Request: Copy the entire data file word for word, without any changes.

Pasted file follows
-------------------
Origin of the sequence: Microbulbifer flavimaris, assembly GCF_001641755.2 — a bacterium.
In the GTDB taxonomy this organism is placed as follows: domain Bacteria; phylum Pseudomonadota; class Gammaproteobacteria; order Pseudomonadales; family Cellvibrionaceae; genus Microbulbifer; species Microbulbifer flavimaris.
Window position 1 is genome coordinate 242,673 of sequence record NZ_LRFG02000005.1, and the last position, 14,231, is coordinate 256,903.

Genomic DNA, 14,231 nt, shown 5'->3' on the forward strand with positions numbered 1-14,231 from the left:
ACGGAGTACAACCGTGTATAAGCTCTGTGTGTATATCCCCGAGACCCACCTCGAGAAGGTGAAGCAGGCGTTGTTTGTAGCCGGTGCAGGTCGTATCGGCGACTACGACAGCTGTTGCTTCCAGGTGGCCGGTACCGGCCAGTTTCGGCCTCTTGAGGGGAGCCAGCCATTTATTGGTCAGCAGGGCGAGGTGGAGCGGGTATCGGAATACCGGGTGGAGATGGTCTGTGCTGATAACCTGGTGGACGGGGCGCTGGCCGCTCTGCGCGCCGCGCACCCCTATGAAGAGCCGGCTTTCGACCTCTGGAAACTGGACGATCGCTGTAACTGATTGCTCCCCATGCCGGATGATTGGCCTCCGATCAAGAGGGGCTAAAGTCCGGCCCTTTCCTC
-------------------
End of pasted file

Origin of the sequence: Microbulbifer flavimaris, assembly GCF_001641755.2 — a bacterium.
In the GTDB taxonomy this organism is placed as follows: domain Bacteria; phylum Pseudomonadota; class Gammaproteobacteria; order Pseudomonadales; family Cellvibrionaceae; genus Microbulbifer; species Microbulbifer flavimaris.
Window position 1 is genome coordinate 242,673 of sequence record NZ_LRFG02000005.1, and the last position, 14,231, is coordinate 256,903.

Genomic DNA, 14,231 nt, shown 5'->3' on the forward strand with positions numbered 1-14,231 from the left:
ACGGAGTACAACCGTGTATAAGCTCTGTGTGTATATCCCCGAGACCCACCTCGAGAAGGTGAAGCAGGCGTTGTTTGTAGCCGGTGCAGGTCGTATCGGCGACTACGACAGCTGTTGCTTCCAGGTGGCCGGTACCGGCCAGTTTCGGCCTCTTGAGGGGAGCCAGCCATTTATTGGTCAGCAGGGCGAGGTGGAGCGGGTATCGGAATACCGGGTGGAGATGGTCTGTGCTGATAACCTGGTGGACGGGGCGCTGGCCGCTCTGCGCGCCGCGCACCCCTATGAAGAGCCGGCTTTCGACCTCTGGAAACTGGACGATCGCTGTAACTGATTGCTCCCCATGCCGGATGATTGGCCTCCGATCAAGAGGGGCTAAAGTCCGGCCCTTTCCTC